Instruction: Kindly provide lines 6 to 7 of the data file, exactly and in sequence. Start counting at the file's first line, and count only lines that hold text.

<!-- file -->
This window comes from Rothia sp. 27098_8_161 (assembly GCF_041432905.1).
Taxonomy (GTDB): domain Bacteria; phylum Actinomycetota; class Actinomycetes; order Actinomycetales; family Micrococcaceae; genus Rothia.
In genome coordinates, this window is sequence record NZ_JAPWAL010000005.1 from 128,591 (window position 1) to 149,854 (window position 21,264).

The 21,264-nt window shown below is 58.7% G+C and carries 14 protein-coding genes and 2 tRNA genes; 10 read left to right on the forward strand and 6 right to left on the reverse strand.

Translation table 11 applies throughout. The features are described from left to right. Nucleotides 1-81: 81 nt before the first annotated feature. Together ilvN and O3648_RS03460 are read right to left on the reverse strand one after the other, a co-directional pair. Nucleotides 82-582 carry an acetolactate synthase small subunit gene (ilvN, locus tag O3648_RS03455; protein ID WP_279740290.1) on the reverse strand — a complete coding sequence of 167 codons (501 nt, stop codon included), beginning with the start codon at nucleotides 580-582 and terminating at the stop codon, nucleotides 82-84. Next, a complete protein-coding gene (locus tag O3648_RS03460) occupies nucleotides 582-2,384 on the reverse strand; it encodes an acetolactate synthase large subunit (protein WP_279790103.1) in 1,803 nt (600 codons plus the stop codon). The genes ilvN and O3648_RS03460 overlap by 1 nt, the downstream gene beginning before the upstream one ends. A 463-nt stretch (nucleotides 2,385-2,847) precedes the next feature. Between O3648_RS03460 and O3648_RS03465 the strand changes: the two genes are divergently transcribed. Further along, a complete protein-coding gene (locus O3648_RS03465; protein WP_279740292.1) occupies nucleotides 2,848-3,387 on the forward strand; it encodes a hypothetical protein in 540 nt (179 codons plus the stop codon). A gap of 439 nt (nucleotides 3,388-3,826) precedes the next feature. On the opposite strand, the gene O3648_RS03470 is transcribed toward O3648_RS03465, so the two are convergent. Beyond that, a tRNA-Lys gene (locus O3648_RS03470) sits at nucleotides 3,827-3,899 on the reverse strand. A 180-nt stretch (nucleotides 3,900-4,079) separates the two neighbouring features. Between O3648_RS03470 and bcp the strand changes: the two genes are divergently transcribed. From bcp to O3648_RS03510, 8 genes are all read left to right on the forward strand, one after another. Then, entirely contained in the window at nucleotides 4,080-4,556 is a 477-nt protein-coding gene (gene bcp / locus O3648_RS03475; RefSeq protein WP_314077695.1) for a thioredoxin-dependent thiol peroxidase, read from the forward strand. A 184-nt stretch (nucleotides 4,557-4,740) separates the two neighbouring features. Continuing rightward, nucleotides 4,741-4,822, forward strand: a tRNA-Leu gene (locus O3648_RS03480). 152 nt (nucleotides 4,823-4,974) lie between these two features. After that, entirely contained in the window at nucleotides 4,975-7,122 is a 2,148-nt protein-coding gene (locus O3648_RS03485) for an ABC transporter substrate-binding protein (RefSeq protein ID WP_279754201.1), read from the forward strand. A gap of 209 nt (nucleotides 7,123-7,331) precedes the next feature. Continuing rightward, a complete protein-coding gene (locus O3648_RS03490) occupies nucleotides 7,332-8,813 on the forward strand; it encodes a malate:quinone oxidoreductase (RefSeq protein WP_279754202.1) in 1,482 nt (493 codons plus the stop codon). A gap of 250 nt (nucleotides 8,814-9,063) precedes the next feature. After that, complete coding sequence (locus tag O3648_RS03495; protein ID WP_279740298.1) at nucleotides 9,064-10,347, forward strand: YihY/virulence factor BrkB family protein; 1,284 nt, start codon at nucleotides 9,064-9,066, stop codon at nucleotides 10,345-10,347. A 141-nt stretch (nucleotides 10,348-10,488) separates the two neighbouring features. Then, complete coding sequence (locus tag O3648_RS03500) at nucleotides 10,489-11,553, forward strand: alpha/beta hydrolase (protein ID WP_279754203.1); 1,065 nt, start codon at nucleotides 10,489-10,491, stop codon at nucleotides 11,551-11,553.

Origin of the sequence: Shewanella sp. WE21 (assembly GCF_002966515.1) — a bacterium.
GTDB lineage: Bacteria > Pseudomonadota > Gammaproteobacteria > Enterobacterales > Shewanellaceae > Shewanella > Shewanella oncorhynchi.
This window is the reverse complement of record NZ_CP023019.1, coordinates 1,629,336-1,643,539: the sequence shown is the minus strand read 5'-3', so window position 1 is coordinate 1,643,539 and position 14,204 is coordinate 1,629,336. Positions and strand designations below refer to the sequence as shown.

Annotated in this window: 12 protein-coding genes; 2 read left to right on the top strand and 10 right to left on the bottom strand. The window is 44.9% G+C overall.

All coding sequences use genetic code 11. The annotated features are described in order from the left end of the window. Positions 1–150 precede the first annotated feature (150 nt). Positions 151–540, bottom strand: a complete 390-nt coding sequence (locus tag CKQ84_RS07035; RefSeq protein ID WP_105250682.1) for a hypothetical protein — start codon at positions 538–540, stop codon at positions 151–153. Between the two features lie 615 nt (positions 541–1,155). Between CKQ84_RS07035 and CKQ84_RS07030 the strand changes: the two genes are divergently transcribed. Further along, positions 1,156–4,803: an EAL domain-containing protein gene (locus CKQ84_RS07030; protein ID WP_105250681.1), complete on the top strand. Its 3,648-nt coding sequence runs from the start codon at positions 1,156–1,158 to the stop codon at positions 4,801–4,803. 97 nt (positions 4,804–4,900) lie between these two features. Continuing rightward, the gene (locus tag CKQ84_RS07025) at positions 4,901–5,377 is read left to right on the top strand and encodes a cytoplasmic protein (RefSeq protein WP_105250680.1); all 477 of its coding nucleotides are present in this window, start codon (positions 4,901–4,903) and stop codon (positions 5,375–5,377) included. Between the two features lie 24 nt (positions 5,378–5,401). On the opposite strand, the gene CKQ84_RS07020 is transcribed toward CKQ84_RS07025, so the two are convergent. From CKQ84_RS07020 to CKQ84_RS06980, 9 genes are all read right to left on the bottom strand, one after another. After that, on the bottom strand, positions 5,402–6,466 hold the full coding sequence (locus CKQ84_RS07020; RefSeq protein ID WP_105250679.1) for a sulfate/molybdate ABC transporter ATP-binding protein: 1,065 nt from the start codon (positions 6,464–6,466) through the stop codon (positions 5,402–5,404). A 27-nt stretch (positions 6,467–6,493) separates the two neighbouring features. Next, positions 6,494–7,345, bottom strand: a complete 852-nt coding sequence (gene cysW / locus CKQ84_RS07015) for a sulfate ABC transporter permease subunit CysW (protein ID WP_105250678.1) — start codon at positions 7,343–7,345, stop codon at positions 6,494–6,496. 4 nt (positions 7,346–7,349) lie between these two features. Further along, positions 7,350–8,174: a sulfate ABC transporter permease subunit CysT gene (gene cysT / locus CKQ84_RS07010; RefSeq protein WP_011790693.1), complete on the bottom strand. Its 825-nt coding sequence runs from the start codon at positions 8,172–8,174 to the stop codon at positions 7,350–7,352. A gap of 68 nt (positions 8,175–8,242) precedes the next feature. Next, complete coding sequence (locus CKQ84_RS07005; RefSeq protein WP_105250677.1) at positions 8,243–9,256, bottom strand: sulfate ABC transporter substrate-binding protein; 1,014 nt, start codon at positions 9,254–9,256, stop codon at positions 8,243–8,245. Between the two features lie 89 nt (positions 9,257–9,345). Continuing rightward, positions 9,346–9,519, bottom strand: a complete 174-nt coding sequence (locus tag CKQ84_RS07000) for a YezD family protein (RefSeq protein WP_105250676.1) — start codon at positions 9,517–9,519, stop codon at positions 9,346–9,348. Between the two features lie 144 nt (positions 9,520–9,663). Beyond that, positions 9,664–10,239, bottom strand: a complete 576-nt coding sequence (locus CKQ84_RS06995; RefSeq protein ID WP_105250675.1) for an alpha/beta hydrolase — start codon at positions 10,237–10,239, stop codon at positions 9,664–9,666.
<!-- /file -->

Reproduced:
Origin of the sequence: Shewanella sp. WE21 (assembly GCF_002966515.1) — a bacterium.
GTDB lineage: Bacteria > Pseudomonadota > Gammaproteobacteria > Enterobacterales > Shewanellaceae > Shewanella > Shewanella oncorhynchi.